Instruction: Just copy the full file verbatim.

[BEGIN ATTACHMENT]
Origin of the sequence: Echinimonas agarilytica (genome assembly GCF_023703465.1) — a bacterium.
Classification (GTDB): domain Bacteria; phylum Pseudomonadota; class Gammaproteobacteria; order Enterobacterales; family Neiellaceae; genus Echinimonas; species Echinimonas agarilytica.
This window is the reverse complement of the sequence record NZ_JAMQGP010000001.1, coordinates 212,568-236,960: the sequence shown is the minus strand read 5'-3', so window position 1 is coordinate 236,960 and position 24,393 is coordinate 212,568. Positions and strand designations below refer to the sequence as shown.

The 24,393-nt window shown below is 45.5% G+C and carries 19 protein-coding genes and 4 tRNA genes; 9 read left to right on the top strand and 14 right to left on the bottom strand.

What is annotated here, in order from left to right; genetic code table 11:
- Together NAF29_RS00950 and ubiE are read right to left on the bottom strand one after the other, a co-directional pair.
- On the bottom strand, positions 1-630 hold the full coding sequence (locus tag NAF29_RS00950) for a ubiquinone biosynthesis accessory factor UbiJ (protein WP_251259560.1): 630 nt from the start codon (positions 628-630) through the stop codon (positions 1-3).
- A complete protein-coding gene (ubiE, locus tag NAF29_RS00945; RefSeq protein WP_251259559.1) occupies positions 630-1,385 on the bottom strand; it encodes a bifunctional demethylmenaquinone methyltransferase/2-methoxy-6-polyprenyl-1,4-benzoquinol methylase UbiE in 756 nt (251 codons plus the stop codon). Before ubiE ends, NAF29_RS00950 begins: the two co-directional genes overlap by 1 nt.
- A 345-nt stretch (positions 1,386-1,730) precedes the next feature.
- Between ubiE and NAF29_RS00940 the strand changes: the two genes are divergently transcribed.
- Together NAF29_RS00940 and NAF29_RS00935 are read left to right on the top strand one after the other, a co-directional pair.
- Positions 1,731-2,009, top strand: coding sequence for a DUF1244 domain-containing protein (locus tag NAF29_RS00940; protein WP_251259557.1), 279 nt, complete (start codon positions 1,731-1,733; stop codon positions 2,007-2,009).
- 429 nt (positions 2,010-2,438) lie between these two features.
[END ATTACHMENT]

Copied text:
Origin of the sequence: Echinimonas agarilytica (genome assembly GCF_023703465.1) — a bacterium.
Classification (GTDB): domain Bacteria; phylum Pseudomonadota; class Gammaproteobacteria; order Enterobacterales; family Neiellaceae; genus Echinimonas; species Echinimonas agarilytica.
This window is the reverse complement of the sequence record NZ_JAMQGP010000001.1, coordinates 212,568-236,960: the sequence shown is the minus strand read 5'-3', so window position 1 is coordinate 236,960 and position 24,393 is coordinate 212,568. Positions and strand designations below refer to the sequence as shown.

The 24,393-nt window shown below is 45.5% G+C and carries 19 protein-coding genes and 4 tRNA genes; 9 read left to right on the top strand and 14 right to left on the bottom strand.

What is annotated here, in order from left to right; genetic code table 11:
- Together NAF29_RS00950 and ubiE are read right to left on the bottom strand one after the other, a co-directional pair.
- On the bottom strand, positions 1-630 hold the full coding sequence (locus tag NAF29_RS00950) for a ubiquinone biosynthesis accessory factor UbiJ (protein WP_251259560.1): 630 nt from the start codon (positions 628-630) through the stop codon (positions 1-3).
- A complete protein-coding gene (ubiE, locus tag NAF29_RS00945; RefSeq protein WP_251259559.1) occupies positions 630-1,385 on the bottom strand; it encodes a bifunctional demethylmenaquinone methyltransferase/2-methoxy-6-polyprenyl-1,4-benzoquinol methylase UbiE in 756 nt (251 codons plus the stop codon). Before ubiE ends, NAF29_RS00950 begins: the two co-directional genes overlap by 1 nt.
- A 345-nt stretch (positions 1,386-1,730) precedes the next feature.
- Between ubiE and NAF29_RS00940 the strand changes: the two genes are divergently transcribed.
- Together NAF29_RS00940 and NAF29_RS00935 are read left to right on the top strand one after the other, a co-directional pair.
- Positions 1,731-2,009, top strand: coding sequence for a DUF1244 domain-containing protein (locus tag NAF29_RS00940; protein WP_251259557.1), 279 nt, complete (start codon positions 1,731-1,733; stop codon positions 2,007-2,009).
- 429 nt (positions 2,010-2,438) lie between these two features.